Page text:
Quiz 26. week 11. 2019

Question 1

Your patient is known with Myasthenia Gravis. He has been using ciprofloxacin for 3 days now for a suspected urinary tract infection (because his wife had some left). He complaints of generalised weakness. His vitals are normal and he has no fever. He denies dyspnea. You are concerned your patient is developing Myasthenic Crisis. Which of the following tests is most useful to confirm this diagnosis?

A: Arterial blood gas (ABG)

B: Chest X-ray

C: Electromyography (EMG)

D: Forced Vital Capacity measurement

The correct answer is D

The Internet Book of Critical Care published a podcast about Myasthenic Crisis this week.

Admission Forced Vital Capacity (FRC) is the most useful measurement. The chest X-ray and EMG will not help to confirm this diagnosis. An ABG is only indicated in patients with chronic hypercapnia (eg. with co-existing COPD), for hypercapnia is a very late finding in Myasthenic Crisis.

IBCC chapter & cast: Myasthenic Crisis

Question 2

             Source image: https://radiologykey.com/

Your patient has therapy resistant migraine. She still vomits and the headache persists after acetaminophen, an NSAID and metoclopramide. Even a triptan does not relieve pain. You consider a Greater Occipital Nerve (GON) Block, because you read about it a couple of months ago. Which of the following statements is true?

A: The GON block should be performed bilaterally

B: The GON block should always be done under ultrasound guidance

C: Complications of a GON block are pretty common

D: The injection site is located between the mastoid process and occipital protuberance at 1/3th distance from the mastoid process

The correct answer is A

The always useful RCEM podcast has a part about management of migraine this month. A paper (from Friedman) about GON blocks is discussed. The results of this paper sound promising, but unfortunately the target sample size in this study has not been met because of slow enrollment.

Seems to me this is definitely something I would use. However, I do not encounter that many therapy resistant migraines in practice.

March 2019

Question 3

Source image: www.resus.com.au

Do you remember the TICH-2 trial?

It was published in 2018 and it is about the use of tranexamic acid in spontaneous intracerebral hemorrhage (ICH). Does the administration of tranexamic acid (TXA) compared to a placebo improve functional status at 90 days according to this trial?

A: Yes, TXA does affect functional status at day 90 positively, but it results in a higher risk of venous thromboembolic events

B: No, TXA does not affect functional status at day 90 and it results in a higher risk of venous thromboembolic events

C: Yes, TXA does affect functional status at day 90 positively and it does not lead to a higher risk of venous thromboembolic events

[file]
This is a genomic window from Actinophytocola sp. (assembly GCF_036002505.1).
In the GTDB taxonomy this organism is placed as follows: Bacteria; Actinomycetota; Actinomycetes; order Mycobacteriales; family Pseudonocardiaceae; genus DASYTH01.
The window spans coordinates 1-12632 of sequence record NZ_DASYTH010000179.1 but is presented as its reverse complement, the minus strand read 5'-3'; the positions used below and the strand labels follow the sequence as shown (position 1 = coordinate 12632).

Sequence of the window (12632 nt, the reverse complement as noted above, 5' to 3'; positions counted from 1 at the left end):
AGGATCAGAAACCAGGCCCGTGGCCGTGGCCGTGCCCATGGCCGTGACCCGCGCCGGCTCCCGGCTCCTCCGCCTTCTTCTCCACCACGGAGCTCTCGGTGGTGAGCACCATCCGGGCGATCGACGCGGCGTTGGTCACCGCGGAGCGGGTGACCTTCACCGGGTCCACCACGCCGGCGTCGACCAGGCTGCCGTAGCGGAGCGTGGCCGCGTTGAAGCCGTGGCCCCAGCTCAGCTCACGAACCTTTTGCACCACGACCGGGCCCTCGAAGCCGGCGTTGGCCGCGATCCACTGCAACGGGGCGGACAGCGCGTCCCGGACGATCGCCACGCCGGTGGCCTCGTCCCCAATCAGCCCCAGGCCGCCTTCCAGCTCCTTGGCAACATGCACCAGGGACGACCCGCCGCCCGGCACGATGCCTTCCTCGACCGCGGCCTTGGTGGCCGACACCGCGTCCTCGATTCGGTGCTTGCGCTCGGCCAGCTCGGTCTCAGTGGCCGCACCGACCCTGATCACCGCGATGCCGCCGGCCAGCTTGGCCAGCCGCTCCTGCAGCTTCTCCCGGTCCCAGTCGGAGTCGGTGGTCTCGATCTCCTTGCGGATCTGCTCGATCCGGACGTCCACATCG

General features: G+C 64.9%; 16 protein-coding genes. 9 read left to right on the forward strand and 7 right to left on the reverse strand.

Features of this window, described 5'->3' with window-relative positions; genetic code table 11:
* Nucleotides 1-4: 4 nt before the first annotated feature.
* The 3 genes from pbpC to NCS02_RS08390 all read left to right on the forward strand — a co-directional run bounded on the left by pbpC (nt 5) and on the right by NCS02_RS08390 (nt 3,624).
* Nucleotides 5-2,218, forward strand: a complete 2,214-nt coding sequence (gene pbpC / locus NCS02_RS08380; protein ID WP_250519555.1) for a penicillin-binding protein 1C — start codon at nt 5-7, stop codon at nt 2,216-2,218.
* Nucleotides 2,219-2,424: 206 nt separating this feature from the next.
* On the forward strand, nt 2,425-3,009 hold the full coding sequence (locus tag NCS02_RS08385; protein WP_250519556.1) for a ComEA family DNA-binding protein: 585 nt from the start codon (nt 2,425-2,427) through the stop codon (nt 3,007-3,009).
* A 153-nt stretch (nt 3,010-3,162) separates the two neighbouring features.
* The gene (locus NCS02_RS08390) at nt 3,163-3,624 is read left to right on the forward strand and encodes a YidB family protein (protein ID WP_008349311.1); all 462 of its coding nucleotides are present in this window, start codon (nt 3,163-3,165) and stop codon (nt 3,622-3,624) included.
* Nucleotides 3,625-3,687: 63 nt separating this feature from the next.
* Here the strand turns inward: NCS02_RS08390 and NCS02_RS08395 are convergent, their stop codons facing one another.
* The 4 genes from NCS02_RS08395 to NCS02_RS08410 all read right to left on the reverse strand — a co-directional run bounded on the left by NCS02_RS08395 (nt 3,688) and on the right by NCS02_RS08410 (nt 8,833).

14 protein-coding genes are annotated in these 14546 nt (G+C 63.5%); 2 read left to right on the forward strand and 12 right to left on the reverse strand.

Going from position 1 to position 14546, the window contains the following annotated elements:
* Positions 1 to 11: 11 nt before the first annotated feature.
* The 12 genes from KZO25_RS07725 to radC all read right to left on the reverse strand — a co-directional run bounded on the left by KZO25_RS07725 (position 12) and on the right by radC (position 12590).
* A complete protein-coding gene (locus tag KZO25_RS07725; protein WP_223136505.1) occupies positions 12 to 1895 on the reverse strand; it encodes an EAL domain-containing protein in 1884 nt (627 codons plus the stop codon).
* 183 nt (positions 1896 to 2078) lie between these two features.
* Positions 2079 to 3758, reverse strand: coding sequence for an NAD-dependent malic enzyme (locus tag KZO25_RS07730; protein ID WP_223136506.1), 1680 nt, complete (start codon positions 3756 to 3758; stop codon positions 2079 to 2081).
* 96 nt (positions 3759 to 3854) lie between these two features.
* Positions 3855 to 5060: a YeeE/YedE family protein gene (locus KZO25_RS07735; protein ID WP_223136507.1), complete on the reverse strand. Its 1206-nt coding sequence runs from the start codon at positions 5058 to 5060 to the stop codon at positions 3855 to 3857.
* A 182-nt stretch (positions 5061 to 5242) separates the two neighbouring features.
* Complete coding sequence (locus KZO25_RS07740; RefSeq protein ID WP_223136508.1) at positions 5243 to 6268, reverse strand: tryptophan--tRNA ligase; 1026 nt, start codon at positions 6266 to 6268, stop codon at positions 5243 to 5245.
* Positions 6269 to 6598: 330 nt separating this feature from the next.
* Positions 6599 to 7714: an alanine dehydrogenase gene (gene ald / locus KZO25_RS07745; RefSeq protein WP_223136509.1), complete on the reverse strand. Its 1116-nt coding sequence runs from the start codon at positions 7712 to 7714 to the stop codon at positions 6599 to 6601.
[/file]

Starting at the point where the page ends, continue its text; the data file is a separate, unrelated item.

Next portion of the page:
D: No, TXA does not affect functional status at day 90, but it does not lead to a higher risk of venous thromboembolic events

The correct answer is D

The Bottom Line discussed this trial once again this week.

It seems tranexamic acid has no proven benefit on outcome in patients with spontaneous ICH. It has no effect on the risk of thromboembolic events either. Some may argue TXA can still be given for this indication because of its excellent safety profile. I personally will wait until any evidence rises this has any benefit.


Question 4

What can be said about the diagnostic accuracy of serum ammonia levels in patients with hepatic encephalopathy (HE)?

A: An elevated ammonia level is very sensitive for diagnosing HE

B: An elevated ammonia level is very specific for diagnosing HE

C: A single ammonia level has little utility in diagnosing HE

The correct answer is D

Setareh Mohammadie writes about hepatic encephalopathy on emDOCs.

She states it is a common misconception that an elevated ammonia level is necessary to diagnose HE. In fact, the diagnosis remains largely clinical (history, exam, clinical suspicion) after alternative explanations for altered mental status are ruled out.

Multiple studies could not demonstrate a correlation between plasma ammonia levels (PAL) and the severity of HE in patient with chronic liver disease (CLD). Elevated ammonia values cannot confirm nor exclude the diagnosis of HE. The clinical utility of determining plasma ammonia levels for diagnosis of HE in CLD patients is likely to be very limited.

Hepatic Encephalopathy: Common Precipitants, Sneaky Precipitants, and Clinical Pearls

Question 5

Which of the following is not a typical symptom of Kawasaki disease?

A: Fever > 5 days

B: A rash (polymorphous exanthema)

C: Conjunctivitis

D: Vomiting and diarrhea

The correct answer is D

The always interesting EM quick hits on EM cases is about Kawasaki Disease (and suturing dog bites, the PREVENT trial and more).

The diagnostic criteria for Kawasaki disease can be found in an easy calculator on MDcalc.

If the diagnosis is made in the acute phase, treatment with immunoglobulins should be initiated to prevent coronary artery abnormalities.

EM Quick Hits 3 – Kawasaki Disease, Suturing Dog Bites, BVM in RSI, Anticraving Meds for Alcohol Misuse, ED Violence

This quiz was written by Eefje Verschuuren, Nathalie Dollee and Kirsten van der Zwet


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